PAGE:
Tina Bull thought it was a long shot that her women’s choir, Bella Voce, would earn a spot to perform at the 31st World Congress on Music Education in Porto Alegre, Brazil. They had never auditioned to perform at the conference before, and they would be up against groups from more than 80 countries from around the world.

She sent the audition tape anyway.

To Bull’s delight, Bella Voce was accepted into what is colloquially known as the “Olympics of music education.” “We were selected on our very first try. It’s a really great honor,” Bull says. “The World Congress on Music Education is a coming together of musical cultures from all over the world. It was a rare opportunity for these young women to experience a large-scale event that is not hosted in the U.S. and is not U.S.-dominated.”

The 40-singer group headed to Porto Alegre three days after the 2014 World Cup ended. They performed twice at the conference. Their second, main performance moved the audience so much that they asked for an encore, and flooded the stage when Bella Voce was done.

“It says something about how universal music is,” says Rebecca McDade, a psychology and Spanish major at Oregon State. “Not everybody speaks the same language or has the same style. But everyone can come together and unite over this thing that is music. And that’s pretty cool.”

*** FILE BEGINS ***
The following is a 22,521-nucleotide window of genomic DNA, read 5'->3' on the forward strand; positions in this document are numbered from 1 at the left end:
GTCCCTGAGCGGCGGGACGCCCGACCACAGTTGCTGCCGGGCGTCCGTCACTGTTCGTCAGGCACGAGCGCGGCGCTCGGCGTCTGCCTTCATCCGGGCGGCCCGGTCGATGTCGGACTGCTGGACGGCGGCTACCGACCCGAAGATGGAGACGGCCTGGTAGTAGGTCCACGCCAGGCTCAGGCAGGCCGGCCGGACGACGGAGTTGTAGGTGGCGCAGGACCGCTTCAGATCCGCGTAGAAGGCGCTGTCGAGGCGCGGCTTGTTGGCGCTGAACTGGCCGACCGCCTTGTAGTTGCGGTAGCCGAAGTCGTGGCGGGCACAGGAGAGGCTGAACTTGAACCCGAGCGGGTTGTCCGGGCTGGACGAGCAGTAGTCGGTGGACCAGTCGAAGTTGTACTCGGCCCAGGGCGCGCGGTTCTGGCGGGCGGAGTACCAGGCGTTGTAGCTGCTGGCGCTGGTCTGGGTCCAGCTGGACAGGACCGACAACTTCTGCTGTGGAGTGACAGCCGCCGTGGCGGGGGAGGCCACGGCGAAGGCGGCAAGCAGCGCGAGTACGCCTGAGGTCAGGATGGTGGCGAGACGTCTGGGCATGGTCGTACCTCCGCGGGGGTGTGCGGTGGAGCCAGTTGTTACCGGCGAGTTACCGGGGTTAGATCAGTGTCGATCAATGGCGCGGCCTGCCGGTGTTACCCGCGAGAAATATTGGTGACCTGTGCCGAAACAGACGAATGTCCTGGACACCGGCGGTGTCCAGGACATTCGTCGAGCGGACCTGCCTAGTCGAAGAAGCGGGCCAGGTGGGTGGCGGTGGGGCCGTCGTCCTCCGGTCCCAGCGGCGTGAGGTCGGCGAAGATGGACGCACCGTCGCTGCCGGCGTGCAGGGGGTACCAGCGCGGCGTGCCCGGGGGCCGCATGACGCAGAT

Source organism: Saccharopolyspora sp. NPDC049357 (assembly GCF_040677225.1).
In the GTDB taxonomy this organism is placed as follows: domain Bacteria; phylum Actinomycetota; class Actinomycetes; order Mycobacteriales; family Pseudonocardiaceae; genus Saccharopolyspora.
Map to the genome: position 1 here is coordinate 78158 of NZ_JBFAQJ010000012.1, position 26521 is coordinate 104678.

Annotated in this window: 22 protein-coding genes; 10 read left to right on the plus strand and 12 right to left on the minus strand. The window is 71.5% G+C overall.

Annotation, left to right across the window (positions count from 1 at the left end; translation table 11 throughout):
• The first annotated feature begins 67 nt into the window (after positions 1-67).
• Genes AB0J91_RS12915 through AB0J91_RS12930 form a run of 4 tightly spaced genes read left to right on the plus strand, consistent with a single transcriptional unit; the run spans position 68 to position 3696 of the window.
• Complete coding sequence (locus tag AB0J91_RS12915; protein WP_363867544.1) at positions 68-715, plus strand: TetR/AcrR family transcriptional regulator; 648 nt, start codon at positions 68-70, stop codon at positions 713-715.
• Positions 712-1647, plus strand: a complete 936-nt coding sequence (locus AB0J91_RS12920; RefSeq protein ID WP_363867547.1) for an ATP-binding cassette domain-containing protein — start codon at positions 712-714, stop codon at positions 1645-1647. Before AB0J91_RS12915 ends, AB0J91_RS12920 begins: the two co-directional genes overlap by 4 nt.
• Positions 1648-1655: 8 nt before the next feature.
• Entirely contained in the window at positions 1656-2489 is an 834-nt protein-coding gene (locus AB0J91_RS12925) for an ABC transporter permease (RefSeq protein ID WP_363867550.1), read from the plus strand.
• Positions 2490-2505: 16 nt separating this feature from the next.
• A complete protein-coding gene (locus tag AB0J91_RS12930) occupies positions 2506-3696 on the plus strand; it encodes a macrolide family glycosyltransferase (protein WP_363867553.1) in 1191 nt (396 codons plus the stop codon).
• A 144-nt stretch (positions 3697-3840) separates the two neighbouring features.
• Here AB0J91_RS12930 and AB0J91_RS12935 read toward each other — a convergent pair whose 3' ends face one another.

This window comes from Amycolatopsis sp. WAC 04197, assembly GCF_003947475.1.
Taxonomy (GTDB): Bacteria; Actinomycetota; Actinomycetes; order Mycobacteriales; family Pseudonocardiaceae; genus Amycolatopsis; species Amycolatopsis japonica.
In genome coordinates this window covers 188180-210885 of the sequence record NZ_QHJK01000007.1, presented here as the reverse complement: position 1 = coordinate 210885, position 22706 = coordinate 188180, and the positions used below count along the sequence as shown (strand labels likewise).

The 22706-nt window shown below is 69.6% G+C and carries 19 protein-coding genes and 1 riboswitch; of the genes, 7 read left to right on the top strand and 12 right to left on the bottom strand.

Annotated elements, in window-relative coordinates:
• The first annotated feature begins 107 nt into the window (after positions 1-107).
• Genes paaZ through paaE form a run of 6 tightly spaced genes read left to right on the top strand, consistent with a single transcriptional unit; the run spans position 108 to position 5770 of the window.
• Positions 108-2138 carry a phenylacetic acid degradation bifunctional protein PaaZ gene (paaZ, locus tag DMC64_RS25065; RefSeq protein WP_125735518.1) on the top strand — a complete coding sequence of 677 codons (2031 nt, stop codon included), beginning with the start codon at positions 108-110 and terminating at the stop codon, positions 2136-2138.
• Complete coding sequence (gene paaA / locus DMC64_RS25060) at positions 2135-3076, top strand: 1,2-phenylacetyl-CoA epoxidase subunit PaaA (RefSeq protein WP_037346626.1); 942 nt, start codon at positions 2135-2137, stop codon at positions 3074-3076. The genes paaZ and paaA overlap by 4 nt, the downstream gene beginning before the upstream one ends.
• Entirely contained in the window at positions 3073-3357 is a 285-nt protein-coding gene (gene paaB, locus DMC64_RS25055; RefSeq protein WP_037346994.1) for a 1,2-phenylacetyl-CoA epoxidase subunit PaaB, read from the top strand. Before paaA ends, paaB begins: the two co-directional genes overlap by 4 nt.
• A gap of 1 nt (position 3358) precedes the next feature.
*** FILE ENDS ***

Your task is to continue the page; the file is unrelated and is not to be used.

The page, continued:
As one of only two groups representing the United States at the Congress, the women in Bella Voce felt responsible for the image they would create. “We were representing the United States, as well as Oregon State, as well as our own group. And we wanted to leave a lasting impact that the international music community could remember us by,” says Claire McMorris, who is majoring in political science and music.

Though the performances were the focal point of the trip, the group got to experience the city of Porto Alegre beyond the concert hall, often rehearsing in restaurants and churches to prepare for their performances. And many of them got to see life outside the U.S. for the first time.

“I was so excited to go on this adventure of a lifetime with these amazing people,” says Katie Platter, a junior in human development and family sciences with a concentration in pre-nursing/medical humanities. “This trip to Brazil enhanced my education by giving me the skills I need to interact with and to form authentic relationships with people, not only from my university, but from all over the world.”